Catherine of Siena Facts
Known for: Patron saint of Italy (with Francis of Assisi); credited with persuading the Pope to return the papacy from Avignon to Rome; one of two women who were named Doctors of the Church in 1970
Catherine of Siena Biography
Catherine of Siena was born into a large family. She was born a twin, the youngest of 23 children. Her father was a wealthy dye-maker. Many of her male relatives were public officials or went into the priesthood.
From age six or seven, Catherine had religious visions. She practiced self-deprivation, especially abstaining from food. She took a vow of virginity, but told no one, not even her parents. Her mother urged her to improve her appearance as her family began to arrange a marriage for her, to her sister's widower (the sister had died in chilbirth).
Becoming a Dominican
Catherine cut off her hair -- something done for nuns as they entered a convent. She was punished for that act by her parents, until she revealed her vow. They then permitted her to become a Dominican tertiary, in 1363 joining the Sisters of Penance of St. Dominic, an order made up mostly of widows. This was not an enclosed order, so she lived at home.
For her first three years in the order, she stayed isolated in her room, seeing only her confessor. Out of the three years of contemplation and prayer, she developed a rich theological system, including her theology of the Precious Blood of Jesus.
Service as Vocation
At the end of the three years of isolation, she believed she had a divine command to go out into the world and serve, as a means of saving souls and working on her own salvation.
About 1367, she experienced a Mystical Marriage with Christ, in which Mary presided along with other saints, and she received a ring to signify the marriage -- a ring which she said remained on her finger all her life, but was visible only to her.
She practiced fasting and self-mortification, including self-scourging. She took communion frequently.
Her visions and trances attracted a following among the religious and the secular, and her advisors urged her to become active in the public and political world. Individuals and political figures began consulting her, to mediate disputes and give spiritual advice.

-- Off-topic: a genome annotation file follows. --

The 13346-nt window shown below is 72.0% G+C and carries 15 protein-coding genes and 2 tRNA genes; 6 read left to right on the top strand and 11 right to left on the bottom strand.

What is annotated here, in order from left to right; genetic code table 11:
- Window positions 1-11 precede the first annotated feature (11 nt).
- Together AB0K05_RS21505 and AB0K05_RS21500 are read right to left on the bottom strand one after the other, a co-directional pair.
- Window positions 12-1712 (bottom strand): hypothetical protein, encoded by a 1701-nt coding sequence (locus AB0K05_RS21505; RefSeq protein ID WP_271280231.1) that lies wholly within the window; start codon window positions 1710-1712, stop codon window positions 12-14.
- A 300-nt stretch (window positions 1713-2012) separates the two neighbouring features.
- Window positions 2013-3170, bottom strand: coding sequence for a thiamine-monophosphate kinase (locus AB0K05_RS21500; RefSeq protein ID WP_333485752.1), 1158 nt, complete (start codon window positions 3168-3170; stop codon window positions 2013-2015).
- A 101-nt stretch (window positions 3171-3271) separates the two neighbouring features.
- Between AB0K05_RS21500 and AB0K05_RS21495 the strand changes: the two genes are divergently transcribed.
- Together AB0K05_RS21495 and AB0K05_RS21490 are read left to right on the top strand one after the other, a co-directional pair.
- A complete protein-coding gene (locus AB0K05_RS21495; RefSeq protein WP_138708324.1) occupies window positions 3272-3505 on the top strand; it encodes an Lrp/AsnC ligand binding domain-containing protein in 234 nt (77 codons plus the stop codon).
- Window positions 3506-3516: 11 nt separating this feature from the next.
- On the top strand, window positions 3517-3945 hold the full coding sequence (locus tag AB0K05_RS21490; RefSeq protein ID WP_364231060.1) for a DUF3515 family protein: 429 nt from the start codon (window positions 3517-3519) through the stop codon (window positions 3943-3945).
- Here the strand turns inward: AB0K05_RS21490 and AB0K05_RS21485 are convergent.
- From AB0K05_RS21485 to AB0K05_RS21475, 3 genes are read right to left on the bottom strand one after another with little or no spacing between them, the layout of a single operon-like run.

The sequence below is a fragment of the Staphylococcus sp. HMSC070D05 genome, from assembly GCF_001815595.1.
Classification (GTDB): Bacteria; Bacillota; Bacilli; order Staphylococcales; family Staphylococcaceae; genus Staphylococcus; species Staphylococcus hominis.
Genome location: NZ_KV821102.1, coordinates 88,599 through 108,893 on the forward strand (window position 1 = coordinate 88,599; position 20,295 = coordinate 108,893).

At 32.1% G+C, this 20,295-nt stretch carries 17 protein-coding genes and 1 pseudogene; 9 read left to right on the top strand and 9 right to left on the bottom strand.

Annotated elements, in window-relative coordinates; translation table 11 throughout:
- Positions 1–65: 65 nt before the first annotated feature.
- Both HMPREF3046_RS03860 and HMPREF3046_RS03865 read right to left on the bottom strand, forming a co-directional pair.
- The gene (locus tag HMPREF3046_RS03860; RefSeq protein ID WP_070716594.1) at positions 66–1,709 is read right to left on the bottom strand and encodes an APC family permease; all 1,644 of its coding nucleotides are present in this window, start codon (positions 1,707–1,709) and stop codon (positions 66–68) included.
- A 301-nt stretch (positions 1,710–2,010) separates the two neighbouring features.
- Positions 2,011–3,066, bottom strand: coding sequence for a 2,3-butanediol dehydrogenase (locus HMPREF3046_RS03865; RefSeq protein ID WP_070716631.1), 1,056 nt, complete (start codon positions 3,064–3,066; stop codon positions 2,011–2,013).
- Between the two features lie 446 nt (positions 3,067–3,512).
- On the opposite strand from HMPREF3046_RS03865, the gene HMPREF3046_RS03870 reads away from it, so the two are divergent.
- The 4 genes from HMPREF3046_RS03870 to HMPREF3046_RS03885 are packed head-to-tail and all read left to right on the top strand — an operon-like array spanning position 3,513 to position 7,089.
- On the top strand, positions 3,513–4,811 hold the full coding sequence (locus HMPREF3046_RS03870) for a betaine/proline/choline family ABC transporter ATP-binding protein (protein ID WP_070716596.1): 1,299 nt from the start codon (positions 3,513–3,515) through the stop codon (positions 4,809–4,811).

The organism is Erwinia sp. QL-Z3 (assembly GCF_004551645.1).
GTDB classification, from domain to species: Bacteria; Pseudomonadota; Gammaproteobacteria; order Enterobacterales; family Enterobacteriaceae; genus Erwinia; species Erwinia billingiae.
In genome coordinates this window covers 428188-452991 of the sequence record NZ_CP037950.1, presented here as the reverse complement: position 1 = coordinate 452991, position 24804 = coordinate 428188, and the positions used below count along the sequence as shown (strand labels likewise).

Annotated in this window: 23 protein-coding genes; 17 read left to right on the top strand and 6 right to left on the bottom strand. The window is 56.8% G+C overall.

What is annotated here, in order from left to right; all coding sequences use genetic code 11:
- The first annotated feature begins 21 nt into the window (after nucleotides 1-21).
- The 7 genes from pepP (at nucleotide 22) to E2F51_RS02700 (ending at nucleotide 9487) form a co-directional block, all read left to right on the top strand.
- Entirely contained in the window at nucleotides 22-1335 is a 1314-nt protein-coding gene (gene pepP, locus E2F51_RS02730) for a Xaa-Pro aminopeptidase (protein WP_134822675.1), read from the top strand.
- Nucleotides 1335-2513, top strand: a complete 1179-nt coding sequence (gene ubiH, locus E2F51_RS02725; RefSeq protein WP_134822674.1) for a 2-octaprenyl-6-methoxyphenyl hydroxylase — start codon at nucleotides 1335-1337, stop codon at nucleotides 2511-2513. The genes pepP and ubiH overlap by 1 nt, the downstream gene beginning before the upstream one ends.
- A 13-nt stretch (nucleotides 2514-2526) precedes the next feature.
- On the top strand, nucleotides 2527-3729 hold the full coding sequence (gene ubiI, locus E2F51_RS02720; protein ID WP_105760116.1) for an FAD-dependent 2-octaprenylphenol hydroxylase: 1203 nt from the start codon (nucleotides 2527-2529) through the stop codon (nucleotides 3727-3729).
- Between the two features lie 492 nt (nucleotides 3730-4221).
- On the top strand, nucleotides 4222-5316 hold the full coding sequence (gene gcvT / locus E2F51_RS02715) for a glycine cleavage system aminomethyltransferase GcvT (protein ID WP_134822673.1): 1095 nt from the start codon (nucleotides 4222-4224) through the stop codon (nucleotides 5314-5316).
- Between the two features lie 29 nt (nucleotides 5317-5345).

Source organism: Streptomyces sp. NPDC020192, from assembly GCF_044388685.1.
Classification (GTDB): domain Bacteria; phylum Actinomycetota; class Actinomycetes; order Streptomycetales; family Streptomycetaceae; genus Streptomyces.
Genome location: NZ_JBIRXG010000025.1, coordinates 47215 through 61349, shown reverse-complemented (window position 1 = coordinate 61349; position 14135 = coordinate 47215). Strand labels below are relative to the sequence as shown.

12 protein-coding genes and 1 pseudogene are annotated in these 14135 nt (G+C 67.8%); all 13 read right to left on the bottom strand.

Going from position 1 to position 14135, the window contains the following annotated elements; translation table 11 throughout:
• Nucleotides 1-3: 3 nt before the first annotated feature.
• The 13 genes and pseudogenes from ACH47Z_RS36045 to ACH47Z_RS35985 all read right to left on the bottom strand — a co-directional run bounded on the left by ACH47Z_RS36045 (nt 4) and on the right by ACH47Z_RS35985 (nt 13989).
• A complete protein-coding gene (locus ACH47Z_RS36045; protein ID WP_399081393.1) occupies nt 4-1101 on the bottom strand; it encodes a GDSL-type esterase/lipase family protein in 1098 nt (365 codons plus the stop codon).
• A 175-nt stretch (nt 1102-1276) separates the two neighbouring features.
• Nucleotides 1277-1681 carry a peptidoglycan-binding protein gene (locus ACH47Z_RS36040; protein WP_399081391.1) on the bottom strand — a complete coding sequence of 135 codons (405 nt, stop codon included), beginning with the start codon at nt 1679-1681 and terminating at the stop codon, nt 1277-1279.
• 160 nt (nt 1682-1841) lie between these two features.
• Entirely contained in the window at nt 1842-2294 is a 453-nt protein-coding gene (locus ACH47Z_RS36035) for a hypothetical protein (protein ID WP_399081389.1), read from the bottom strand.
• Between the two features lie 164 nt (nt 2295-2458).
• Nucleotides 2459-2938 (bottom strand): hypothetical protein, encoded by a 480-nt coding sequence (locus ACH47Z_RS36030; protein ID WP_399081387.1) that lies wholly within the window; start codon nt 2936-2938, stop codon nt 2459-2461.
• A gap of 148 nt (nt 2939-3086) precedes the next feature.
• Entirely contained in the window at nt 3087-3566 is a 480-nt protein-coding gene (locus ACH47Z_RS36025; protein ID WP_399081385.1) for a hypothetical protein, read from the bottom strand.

Catherine never learned to write and she had no formal education, but she did learn to read when she was twenty. She dictated her letters and other writings to secretaries. The best known of her writings is The Dialogue (also known as Dialogues or Dialogo), a series of theological treatises on doctrine written with a combination of logical precision and heart-felt emotion.
In 1375, in one of her visions, she was marked with the stigmata of Christ. Like her ring, the stigmata were only visible to her.
In 1375, the city of Florence called upon her to negotiate the end of a conflict with the pope's government in Rome. The Pope himself was in Avignon, where Popes had been for almost 70 years, having fled Rome. In Avignon, the Pope was under the influence of the French government and church. Many feared that the Pope was losing control of the church at that distance.
She also tried (unsuccessfully) to persuade the church to take up a crusade against the Turks.
The Pope at Avignon
Her religious writings and good works (and perhaps her well-connected family or her tutor Raymond of Capua) brought her to the attention of Pope Gregory XI, still at Avignon. She traveled to Avignon, had private audiences with Pope Gregory, and argued with him that he should leave Avignon and return to Rome, to fulfill "God's will and mine." She also preached to public audiences while there. The French wanted the Pope in Avignon, and Gregory, in ill health, probably wanted to return to Rome, so that the next Pope would be elected there. In 1376, Rome promised to submit to papal authority if he returned, so in January 1377, Gregory returned to Rome. Catherine as well as St. Bridget of Sweden are credited with persuading him to return.
The Great Schism